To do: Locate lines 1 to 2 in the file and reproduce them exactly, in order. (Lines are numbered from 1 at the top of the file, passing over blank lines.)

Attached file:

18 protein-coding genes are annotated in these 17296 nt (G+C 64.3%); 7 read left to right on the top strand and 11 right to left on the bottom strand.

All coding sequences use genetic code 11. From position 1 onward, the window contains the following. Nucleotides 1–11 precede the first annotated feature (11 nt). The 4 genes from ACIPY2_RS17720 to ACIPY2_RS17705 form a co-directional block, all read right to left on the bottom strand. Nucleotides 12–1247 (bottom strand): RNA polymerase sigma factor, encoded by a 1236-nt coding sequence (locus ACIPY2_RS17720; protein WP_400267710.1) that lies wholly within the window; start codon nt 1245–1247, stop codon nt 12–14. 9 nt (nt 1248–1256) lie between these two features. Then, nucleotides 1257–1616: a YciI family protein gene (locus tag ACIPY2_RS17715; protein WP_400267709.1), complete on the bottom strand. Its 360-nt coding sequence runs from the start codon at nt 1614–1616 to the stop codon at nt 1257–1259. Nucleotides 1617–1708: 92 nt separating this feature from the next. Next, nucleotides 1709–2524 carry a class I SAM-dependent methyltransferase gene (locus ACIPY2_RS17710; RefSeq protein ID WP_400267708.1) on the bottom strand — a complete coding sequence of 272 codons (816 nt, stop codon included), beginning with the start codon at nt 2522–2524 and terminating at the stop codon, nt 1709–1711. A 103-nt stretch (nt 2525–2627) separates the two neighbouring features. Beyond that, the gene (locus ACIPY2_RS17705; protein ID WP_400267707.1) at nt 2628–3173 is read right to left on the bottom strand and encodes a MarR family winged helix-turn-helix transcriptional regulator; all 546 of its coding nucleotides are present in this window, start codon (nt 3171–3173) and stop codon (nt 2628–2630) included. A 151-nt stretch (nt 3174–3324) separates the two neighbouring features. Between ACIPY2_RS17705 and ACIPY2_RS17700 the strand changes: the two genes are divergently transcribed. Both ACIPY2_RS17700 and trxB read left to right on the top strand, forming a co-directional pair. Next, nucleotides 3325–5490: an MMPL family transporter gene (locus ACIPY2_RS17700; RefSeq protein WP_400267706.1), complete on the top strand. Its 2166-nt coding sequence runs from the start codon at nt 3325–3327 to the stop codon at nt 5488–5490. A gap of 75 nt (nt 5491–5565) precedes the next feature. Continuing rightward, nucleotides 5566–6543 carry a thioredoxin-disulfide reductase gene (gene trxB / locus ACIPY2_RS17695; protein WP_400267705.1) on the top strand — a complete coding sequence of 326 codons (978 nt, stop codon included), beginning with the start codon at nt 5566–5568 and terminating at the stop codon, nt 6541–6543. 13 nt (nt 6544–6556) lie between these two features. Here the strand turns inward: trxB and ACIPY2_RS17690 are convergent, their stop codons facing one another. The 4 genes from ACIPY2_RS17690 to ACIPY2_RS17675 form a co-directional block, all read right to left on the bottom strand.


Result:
18 protein-coding genes are annotated in these 17296 nt (G+C 64.3%); 7 read left to right on the top strand and 11 right to left on the bottom strand.

All coding sequences use genetic code 11. From position 1 onward, the window contains the following. Nucleotides 1–11 precede the first annotated feature (11 nt). The 4 genes from ACIPY2_RS17720 to ACIPY2_RS17705 form a co-directional block, all read right to left on the bottom strand. Nucleotides 12–1247 (bottom strand): RNA polymerase sigma factor, encoded by a 1236-nt coding sequence (locus ACIPY2_RS17720; protein WP_400267710.1) that lies wholly within the window; start codon nt 1245–1247, stop codon nt 12–14. 9 nt (nt 1248–1256) lie between these two features. Then, nucleotides 1257–1616: a YciI family protein gene (locus tag ACIPY2_RS17715; protein WP_400267709.1), complete on the bottom strand. Its 360-nt coding sequence runs from the start codon at nt 1614–1616 to the stop codon at nt 1257–1259. Nucleotides 1617–1708: 92 nt separating this feature from the next. Next, nucleotides 1709–2524 carry a class I SAM-dependent methyltransferase gene (locus ACIPY2_RS17710; RefSeq protein ID WP_400267708.1) on the bottom strand — a complete coding sequence of 272 codons (816 nt, stop codon included), beginning with the start codon at nt 2522–2524 and terminating at the stop codon, nt 1709–1711. A 103-nt stretch (nt 2525–2627) separates the two neighbouring features. Beyond that, the gene (locus ACIPY2_RS17705; protein ID WP_400267707.1) at nt 2628–3173 is read right to left on the bottom strand and encodes a MarR family winged helix-turn-helix transcriptional regulator; all 546 of its coding nucleotides are present in this window, start codon (nt 3171–3173) and stop codon (nt 2628–2630) included. A 151-nt stretch (nt 3174–3324) separates the two neighbouring features. Between ACIPY2_RS17705 and ACIPY2_RS17700 the strand changes: the two genes are divergently transcribed. Both ACIPY2_RS17700 and trxB read left to right on the top strand, forming a co-directional pair. Next, nucleotides 3325–5490: an MMPL family transporter gene (locus ACIPY2_RS17700; RefSeq protein WP_400267706.1), complete on the top strand. Its 2166-nt coding sequence runs from the start codon at nt 3325–3327 to the stop codon at nt 5488–5490. A gap of 75 nt (nt 5491–5565) precedes the next feature. Continuing rightward, nucleotides 5566–6543 carry a thioredoxin-disulfide reductase gene (gene trxB / locus ACIPY2_RS17695; protein WP_400267705.1) on the top strand — a complete coding sequence of 326 codons (978 nt, stop codon included), beginning with the start codon at nt 5566–5568 and terminating at the stop codon, nt 6541–6543. 13 nt (nt 6544–6556) lie between these two features. Here the strand turns inward: trxB and ACIPY2_RS17690 are convergent, their stop codons facing one another. The 4 genes from ACIPY2_RS17690 to ACIPY2_RS17675 form a co-directional block, all read right to left on the bottom strand.